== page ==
The cinematic adaptation of the third novel in Stieg Larsson’s Millennium Trilogy wraps things up in a satisfying way. That being said, The Girl Who Kicked the Hornet’s Nest is the weakest installment in the movie trilogy, which also includes The Girl with the Dragon Tattoo and The Girl Who Played with Fire.
It lacks the narrative energy required to sustain a 148-minute running time, most of its characters are two-dimensional, and the Ronald Niedermann (robotically played by Mikael Spreitz) subplot is largely unnecessary and somewhat distracting. Much of the film consists of elements that are difficult to depict on the screen in an interesting and engaging manner: characters talking about, thinking about, and investigating various important things. Investigative suspense can work really well in a film—two good examples are All the President’s Men and Zodiac—but The Girl Who Kicked the Hornet’s Nest does not succeed in generating a high level of suspense.
Daniel Alfredson also directed the middle entry in the trilogy, and his competent direction ensures consistency between this movie and the previous one. However, one cannot help but wonder how parts two and three would have turned out if Niels Arden Oplev, the director of the first installment, had directed those movies as well and if the intention all along had been to release all three parts theatrically.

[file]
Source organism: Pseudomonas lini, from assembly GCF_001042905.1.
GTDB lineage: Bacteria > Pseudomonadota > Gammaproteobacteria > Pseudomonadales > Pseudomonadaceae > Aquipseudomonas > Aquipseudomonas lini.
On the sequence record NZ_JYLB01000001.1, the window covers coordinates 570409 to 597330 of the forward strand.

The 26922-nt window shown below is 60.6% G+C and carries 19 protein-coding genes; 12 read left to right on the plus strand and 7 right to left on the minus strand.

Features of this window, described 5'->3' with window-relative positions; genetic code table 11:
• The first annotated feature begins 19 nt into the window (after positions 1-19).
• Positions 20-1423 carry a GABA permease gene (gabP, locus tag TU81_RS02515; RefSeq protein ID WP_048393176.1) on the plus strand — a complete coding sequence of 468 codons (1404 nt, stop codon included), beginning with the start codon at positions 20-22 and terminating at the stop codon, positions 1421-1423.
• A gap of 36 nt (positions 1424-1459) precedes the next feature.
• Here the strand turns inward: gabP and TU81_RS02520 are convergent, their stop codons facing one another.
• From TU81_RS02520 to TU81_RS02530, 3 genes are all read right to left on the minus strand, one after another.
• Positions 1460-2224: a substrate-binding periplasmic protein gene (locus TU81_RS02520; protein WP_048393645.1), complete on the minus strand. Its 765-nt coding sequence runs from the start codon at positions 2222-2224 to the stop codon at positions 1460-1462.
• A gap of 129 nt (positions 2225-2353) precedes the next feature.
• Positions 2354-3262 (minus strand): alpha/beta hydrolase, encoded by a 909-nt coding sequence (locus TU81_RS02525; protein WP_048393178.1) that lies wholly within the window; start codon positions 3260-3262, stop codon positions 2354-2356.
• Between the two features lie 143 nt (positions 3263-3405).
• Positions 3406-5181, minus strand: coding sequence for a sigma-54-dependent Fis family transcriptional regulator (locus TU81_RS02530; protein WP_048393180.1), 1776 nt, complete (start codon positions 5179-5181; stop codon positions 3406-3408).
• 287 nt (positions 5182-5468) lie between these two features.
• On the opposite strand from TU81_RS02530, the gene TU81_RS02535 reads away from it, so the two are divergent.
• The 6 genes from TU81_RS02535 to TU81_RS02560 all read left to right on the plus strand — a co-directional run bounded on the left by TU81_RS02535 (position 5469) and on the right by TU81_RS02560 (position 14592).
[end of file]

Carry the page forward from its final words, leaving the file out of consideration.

Just like the second movie in the trilogy, this one was originally supposed to have been released only as a two-part TV miniseries, which explains its made-for-TV feel. The cinematography is simple, unpolished, and rather dull.
Michael Nyqvist may not bring much nuance to his portrayal of Mikael Blomkvist, but he is nevertheless adequately solid in that role. Noomi Rapace continues her tour-de-force performance as Lisbeth Salander, although she has comparatively little to do here. Other cast members who stand out positively are Annika Hallin in the role of Annika Giannini, Blomkvist’s sister and Salander’s lawyer; Anders Ahlbom Rosendahl as Dr. Peter Teleborian, the character who comes closest to dethroning Peter Andersson’s Nils Bjurman as the trilogy’s most memorable antagonist; and Hans Alfredson, who has a small but noteworthy role as Evert Gullberg.
(Original title: Luftslottet som sprängdes.)